Truckie Profiles

Veteran outback truckie learnt the ropes from his father

Now based in Kalgoorlie, Shane Ashton got the trucking bug early, inspired by his father Wayne Ashton, who is also a truckie.

Shane, now 48, learnt to drive in his dad’s 1979 White Road Commander when he was 14 years old – and the father and son duo would travel the highways, getting up to all sorts of mischief.

“Growing up, my father always took me in the truck on the school holidays and I developed a passion for these things. I left school in Year 9 and started helping him with work, he was doing interstate driving at the time,” explained Shane.

“He used to make me sit on a pillow and wear his hat and sunglasses when I was driving during the day. There was one time going down the hill where I was going too quick and we got stopped by the police. Dad was sleeping in the back. I got into a lot of trouble that day.

“We used to get up to a lot of shenanigans. Back then, because I was so young and doing that sort of thing with Dad, it was so much fun for me. I thought I was pretty cool.”

Now 70 years old, Wayne was still driving road trains out of Margaret River until a couple of months ago, however he’s been side-lined as he battles cancer and focuses on his treatment and recovery.

Originally from Gawler, SA, Shane was 14 when he relocated to Perth to live with his Dad. “And I’ve lived in the west ever since,” he added.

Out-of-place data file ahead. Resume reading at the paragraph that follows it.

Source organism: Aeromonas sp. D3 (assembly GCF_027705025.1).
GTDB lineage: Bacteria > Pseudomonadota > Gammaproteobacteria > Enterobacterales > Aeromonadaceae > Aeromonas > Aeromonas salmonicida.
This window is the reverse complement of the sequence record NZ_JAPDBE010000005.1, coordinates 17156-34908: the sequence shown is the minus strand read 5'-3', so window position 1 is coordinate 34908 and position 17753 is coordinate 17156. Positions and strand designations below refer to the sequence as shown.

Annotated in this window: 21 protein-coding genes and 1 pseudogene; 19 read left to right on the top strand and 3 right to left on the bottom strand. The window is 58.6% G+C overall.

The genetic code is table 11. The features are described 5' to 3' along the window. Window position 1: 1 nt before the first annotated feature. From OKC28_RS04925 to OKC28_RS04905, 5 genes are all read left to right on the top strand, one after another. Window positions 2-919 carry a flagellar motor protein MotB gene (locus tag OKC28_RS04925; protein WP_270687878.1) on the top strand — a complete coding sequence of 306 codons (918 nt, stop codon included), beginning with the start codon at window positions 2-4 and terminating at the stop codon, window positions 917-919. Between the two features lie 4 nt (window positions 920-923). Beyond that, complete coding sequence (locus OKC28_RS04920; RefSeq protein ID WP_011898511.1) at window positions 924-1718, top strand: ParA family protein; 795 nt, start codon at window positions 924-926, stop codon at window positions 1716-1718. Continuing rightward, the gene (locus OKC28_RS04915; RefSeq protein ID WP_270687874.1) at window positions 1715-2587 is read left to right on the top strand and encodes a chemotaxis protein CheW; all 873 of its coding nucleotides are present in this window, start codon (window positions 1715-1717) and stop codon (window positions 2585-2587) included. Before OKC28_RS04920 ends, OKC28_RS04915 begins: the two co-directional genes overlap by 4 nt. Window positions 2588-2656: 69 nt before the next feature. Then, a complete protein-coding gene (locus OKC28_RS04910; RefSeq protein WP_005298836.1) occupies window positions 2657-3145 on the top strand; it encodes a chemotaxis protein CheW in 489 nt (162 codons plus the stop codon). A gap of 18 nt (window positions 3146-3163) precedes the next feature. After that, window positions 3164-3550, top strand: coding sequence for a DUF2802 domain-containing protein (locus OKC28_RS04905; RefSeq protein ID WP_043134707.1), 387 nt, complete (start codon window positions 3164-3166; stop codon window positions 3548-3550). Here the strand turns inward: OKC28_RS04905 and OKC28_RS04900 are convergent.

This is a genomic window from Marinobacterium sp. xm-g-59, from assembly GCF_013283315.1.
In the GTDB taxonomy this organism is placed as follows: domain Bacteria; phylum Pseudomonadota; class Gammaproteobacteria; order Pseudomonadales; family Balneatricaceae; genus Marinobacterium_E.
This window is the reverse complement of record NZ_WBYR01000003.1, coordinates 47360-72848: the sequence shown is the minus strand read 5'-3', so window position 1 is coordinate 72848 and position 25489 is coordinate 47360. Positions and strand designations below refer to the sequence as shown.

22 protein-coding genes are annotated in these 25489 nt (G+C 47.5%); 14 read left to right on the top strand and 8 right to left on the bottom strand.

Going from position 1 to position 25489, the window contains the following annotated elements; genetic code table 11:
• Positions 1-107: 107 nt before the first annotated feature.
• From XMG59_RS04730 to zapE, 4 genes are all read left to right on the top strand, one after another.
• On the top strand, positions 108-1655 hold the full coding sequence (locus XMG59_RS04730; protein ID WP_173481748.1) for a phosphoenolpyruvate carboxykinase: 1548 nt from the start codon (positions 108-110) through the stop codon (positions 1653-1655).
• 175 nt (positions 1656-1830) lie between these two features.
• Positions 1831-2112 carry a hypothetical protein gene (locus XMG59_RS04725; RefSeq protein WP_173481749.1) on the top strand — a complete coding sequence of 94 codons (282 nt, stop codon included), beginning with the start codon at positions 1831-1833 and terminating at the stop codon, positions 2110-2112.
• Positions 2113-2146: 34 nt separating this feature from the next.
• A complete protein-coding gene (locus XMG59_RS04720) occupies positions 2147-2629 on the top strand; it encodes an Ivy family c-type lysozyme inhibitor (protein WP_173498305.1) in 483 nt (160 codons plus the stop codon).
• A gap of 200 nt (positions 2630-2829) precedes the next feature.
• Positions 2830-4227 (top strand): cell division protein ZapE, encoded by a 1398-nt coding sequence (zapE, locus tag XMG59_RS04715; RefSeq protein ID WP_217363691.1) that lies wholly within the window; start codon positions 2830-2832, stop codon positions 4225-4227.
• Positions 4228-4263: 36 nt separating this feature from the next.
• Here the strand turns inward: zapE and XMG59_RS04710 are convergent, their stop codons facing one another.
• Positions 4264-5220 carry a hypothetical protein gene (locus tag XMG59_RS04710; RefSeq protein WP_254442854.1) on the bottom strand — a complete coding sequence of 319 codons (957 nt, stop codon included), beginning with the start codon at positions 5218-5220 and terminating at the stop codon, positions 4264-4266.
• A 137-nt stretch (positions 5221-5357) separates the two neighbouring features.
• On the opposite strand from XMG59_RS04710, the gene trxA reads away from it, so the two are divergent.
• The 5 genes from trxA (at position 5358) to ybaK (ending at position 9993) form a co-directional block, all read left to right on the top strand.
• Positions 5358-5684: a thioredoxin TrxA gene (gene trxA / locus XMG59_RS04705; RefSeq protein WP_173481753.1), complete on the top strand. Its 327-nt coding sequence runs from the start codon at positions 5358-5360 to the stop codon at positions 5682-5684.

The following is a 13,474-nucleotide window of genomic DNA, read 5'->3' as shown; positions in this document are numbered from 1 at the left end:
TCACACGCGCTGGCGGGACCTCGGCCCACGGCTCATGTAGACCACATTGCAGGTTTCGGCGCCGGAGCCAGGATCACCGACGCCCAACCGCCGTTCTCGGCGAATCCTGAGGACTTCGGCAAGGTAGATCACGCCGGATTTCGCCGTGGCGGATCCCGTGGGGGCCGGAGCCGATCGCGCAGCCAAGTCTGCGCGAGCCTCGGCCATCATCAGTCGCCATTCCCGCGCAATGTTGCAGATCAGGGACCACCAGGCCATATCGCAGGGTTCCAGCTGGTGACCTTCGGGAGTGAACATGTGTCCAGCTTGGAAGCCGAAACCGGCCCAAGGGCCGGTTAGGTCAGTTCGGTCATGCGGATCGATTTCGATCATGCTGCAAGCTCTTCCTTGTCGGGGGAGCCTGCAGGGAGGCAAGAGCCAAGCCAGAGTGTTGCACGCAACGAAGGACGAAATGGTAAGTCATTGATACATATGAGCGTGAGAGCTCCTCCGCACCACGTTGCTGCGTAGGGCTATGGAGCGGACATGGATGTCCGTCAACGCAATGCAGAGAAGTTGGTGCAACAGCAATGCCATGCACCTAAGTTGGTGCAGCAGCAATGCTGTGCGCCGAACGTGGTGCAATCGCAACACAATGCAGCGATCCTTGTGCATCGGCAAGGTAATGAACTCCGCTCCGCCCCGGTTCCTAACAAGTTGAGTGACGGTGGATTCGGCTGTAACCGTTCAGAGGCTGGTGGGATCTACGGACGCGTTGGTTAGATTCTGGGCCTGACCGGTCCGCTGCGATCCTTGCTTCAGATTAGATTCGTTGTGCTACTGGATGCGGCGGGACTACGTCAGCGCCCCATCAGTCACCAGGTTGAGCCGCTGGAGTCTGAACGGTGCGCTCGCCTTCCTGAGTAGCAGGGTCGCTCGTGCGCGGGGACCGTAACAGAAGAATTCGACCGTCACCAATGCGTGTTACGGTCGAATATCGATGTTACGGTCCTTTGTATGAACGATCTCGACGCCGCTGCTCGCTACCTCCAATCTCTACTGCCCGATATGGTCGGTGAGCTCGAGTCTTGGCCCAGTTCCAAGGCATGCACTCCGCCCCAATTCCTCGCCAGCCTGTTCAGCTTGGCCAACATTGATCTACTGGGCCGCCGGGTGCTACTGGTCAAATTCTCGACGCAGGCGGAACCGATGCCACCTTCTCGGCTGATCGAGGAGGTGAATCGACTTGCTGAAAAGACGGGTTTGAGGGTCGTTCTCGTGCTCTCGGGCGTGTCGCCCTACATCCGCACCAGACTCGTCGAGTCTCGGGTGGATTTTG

He learnt to drive in his father’s 1979 White Road Commander.

Shane moved to Kalgoorlie in January last year to start work with his current employer Rowlspec, which is owned by a truck enthusiast with a passion for Macks. “They have three V8 Macks and we do everything from heavy haulage through to heavy recovery,” Shane said.

When he first joined the business, Shane was driving a 1988 Mack Valueliner, however he more recently moved into a 1998 Mack Titan.

“The Northern Goldfields is the main area I go to. We carry a lot of mining equipment around, as well as recovering a lot of broken down trucks on the Nullarbor. I normally tow a single float or a super-tilt trailer. We’ve been to Port Hedland, Karratha, the Pilbara – we pretty much go anywhere,” Shane said.

Though he rates the roads through the Nullarbor very highly, he says there are some others that are quite challenging – such as Kurnalpi-Pinjin Road, which connects Kalgoorlie-Boulder to the Tropicana Gold Mine. “You have a 280 kilometre stretch that is really good and well maintained, but it’s the first stretch of the shire road that’s the worst bit – it’s corrugated as hell!

“Some days I’ve been out there in first gear, doing about 5km/h. When you’ve got a 70 tonne machine on the back, you need to look after that as well as the truck.”

Though the hours are long (often 12-14 hour days), Shane says he enjoys the solitude in the cabin and the mateship out on the road. “I think the best part of the job is that you’re working on your own all day and don’t have to answer to anyone. We get to meet a lot of good people on the road too and some of them have become my closest mates. There’s some who I’ve met just while changing a tyre. Most of the mates I socialise with these days are old veterans in trucking.”

‘Truckin’ in the Outback’ is proudly supported by Loadshift, Australia’s largest freight marketplace for individuals and businesses seeking to buy and sell road transport services.

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